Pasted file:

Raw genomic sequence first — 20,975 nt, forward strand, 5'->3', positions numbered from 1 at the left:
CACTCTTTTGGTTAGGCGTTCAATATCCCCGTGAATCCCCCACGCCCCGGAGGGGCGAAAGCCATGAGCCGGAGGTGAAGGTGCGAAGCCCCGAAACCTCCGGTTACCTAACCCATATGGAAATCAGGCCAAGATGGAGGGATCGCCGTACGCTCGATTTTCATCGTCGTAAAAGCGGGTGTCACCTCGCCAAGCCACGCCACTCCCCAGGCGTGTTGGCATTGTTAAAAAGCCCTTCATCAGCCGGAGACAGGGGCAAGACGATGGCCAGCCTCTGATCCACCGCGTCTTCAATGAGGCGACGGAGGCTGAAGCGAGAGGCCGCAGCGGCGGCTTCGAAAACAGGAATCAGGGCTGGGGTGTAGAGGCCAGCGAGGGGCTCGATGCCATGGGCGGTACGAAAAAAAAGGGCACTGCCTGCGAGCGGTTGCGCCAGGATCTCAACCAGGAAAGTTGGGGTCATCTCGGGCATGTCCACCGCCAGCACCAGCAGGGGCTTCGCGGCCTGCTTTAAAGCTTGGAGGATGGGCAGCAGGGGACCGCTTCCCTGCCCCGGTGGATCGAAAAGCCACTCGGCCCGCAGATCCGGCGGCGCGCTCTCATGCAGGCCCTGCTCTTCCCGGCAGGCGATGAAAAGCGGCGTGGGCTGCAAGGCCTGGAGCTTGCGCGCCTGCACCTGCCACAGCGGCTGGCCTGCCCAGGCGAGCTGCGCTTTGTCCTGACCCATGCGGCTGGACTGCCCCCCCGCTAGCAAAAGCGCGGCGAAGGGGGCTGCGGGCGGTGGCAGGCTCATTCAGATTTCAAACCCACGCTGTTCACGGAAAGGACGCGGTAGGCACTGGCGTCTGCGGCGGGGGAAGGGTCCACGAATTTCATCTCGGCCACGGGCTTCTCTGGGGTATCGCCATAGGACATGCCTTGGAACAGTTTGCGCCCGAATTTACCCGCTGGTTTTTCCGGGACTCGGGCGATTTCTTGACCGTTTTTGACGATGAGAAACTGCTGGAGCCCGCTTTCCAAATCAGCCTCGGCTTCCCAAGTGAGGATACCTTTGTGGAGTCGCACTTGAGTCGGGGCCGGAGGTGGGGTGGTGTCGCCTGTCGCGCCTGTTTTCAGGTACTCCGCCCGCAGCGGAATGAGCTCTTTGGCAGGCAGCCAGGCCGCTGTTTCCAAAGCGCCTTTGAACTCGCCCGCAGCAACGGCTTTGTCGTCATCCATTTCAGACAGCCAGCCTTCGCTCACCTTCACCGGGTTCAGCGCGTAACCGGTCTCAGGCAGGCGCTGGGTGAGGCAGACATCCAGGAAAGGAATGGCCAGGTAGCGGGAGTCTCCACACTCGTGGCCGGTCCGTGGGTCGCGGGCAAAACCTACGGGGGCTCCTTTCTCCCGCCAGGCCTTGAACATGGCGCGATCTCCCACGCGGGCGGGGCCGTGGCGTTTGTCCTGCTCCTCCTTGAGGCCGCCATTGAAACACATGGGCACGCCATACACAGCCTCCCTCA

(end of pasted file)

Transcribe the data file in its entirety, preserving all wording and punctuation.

Raw genomic sequence first — 20,975 nt, forward strand, 5'->3', positions numbered from 1 at the left:
CACTCTTTTGGTTAGGCGTTCAATATCCCCGTGAATCCCCCACGCCCCGGAGGGGCGAAAGCCATGAGCCGGAGGTGAAGGTGCGAAGCCCCGAAACCTCCGGTTACCTAACCCATATGGAAATCAGGCCAAGATGGAGGGATCGCCGTACGCTCGATTTTCATCGTCGTAAAAGCGGGTGTCACCTCGCCAAGCCACGCCACTCCCCAGGCGTGTTGGCATTGTTAAAAAGCCCTTCATCAGCCGGAGACAGGGGCAAGACGATGGCCAGCCTCTGATCCACCGCGTCTTCAATGAGGCGACGGAGGCTGAAGCGAGAGGCCGCAGCGGCGGCTTCGAAAACAGGAATCAGGGCTGGGGTGTAGAGGCCAGCGAGGGGCTCGATGCCATGGGCGGTACGAAAAAAAAGGGCACTGCCTGCGAGCGGTTGCGCCAGGATCTCAACCAGGAAAGTTGGGGTCATCTCGGGCATGTCCACCGCCAGCACCAGCAGGGGCTTCGCGGCCTGCTTTAAAGCTTGGAGGATGGGCAGCAGGGGACCGCTTCCCTGCCCCGGTGGATCGAAAAGCCACTCGGCCCGCAGATCCGGCGGCGCGCTCTCATGCAGGCCCTGCTCTTCCCGGCAGGCGATGAAAAGCGGCGTGGGCTGCAAGGCCTGGAGCTTGCGCGCCTGCACCTGCCACAGCGGCTGGCCTGCCCAGGCGAGCTGCGCTTTGTCCTGACCCATGCGGCTGGACTGCCCCCCCGCTAGCAAAAGCGCGGCGAAGGGGGCTGCGGGCGGTGGCAGGCTCATTCAGATTTCAAACCCACGCTGTTCACGGAAAGGACGCGGTAGGCACTGGCGTCTGCGGCGGGGGAAGGGTCCACGAATTTCATCTCGGCCACGGGCTTCTCTGGGGTATCGCCATAGGACATGCCTTGGAACAGTTTGCGCCCGAATTTACCCGCTGGTTTTTCCGGGACTCGGGCGATTTCTTGACCGTTTTTGACGATGAGAAACTGCTGGAGCCCGCTTTCCAAATCAGCCTCGGCTTCCCAAGTGAGGATACCTTTGTGGAGTCGCACTTGAGTCGGGGCCGGAGGTGGGGTGGTGTCGCCTGTCGCGCCTGTTTTCAGGTACTCCGCCCGCAGCGGAATGAGCTCTTTGGCAGGCAGCCAGGCCGCTGTTTCCAAAGCGCCTTTGAACTCGCCCGCAGCAACGGCTTTGTCGTCATCCATTTCAGACAGCCAGCCTTCGCTCACCTTCACCGGGTTCAGCGCGTAACCGGTCTCAGGCAGGCGCTGGGTGAGGCAGACATCCAGGAAAGGAATGGCCAGGTAGCGGGAGTCTCCACACTCGTGGCCGGTCCGTGGGTCGCGGGCAAAACCTACGGGGGCTCCTTTCTCCCGCCAGGCCTTGAACATGGCGCGATCTCCCACGCGGGCGGGGCCGTGGCGTTTGTCCTGCTCCTCCTTGAGGCCGCCATTGAAACACATGGGCACGCCATACACAGCCTCCCTCA